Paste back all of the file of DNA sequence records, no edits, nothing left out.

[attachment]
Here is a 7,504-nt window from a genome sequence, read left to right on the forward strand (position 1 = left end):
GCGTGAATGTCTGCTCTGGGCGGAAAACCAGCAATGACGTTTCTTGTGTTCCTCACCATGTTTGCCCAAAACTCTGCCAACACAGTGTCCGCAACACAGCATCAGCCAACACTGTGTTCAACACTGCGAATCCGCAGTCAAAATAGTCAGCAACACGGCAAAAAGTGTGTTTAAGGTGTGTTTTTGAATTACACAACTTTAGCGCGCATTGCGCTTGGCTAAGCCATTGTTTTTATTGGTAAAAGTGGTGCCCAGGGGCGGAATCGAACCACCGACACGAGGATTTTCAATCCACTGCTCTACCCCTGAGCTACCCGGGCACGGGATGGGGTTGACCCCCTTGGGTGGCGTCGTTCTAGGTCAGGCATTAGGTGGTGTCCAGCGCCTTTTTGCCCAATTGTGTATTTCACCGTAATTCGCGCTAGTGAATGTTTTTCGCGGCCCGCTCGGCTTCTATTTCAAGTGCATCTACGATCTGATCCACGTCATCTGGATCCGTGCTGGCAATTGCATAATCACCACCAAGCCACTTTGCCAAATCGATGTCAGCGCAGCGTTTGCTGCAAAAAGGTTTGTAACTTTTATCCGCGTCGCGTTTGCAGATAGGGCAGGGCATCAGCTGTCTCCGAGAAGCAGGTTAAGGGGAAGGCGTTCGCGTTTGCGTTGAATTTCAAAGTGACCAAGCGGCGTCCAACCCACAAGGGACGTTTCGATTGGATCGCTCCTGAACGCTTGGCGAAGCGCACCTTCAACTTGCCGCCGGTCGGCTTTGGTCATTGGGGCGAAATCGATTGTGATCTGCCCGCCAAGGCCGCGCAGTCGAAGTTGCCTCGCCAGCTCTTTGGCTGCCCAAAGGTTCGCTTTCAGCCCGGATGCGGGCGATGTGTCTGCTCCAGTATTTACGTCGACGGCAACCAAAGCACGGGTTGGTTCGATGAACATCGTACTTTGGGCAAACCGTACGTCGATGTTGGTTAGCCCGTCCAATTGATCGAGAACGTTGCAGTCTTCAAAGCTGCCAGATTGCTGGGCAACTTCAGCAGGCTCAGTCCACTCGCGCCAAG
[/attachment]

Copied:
Here is a 7,504-nt window from a genome sequence, read left to right on the forward strand (position 1 = left end):
GCGTGAATGTCTGCTCTGGGCGGAAAACCAGCAATGACGTTTCTTGTGTTCCTCACCATGTTTGCCCAAAACTCTGCCAACACAGTGTCCGCAACACAGCATCAGCCAACACTGTGTTCAACACTGCGAATCCGCAGTCAAAATAGTCAGCAACACGGCAAAAAGTGTGTTTAAGGTGTGTTTTTGAATTACACAACTTTAGCGCGCATTGCGCTTGGCTAAGCCATTGTTTTTATTGGTAAAAGTGGTGCCCAGGGGCGGAATCGAACCACCGACACGAGGATTTTCAATCCACTGCTCTACCCCTGAGCTACCCGGGCACGGGATGGGGTTGACCCCCTTGGGTGGCGTCGTTCTAGGTCAGGCATTAGGTGGTGTCCAGCGCCTTTTTGCCCAATTGTGTATTTCACCGTAATTCGCGCTAGTGAATGTTTTTCGCGGCCCGCTCGGCTTCTATTTCAAGTGCATCTACGATCTGATCCACGTCATCTGGATCCGTGCTGGCAATTGCATAATCACCACCAAGCCACTTTGCCAAATCGATGTCAGCGCAGCGTTTGCTGCAAAAAGGTTTGTAACTTTTATCCGCGTCGCGTTTGCAGATAGGGCAGGGCATCAGCTGTCTCCGAGAAGCAGGTTAAGGGGAAGGCGTTCGCGTTTGCGTTGAATTTCAAAGTGACCAAGCGGCGTCCAACCCACAAGGGACGTTTCGATTGGATCGCTCCTGAACGCTTGGCGAAGCGCACCTTCAACTTGCCGCCGGTCGGCTTTGGTCATTGGGGCGAAATCGATTGTGATCTGCCCGCCAAGGCCGCGCAGTCGAAGTTGCCTCGCCAGCTCTTTGGCTGCCCAAAGGTTCGCTTTCAGCCCGGATGCGGGCGATGTGTCTGCTCCAGTATTTACGTCGACGGCAACCAAAGCACGGGTTGGTTCGATGAACATCGTACTTTGGGCAAACCGTACGTCGATGTTGGTTAGCCCGTCCAATTGATCGAGAACGTTGCAGTCTTCAAAGCTGCCAGATTGCTGGGCAACTTCAGCAGGCTCAGTCCACTCGCGCCAAG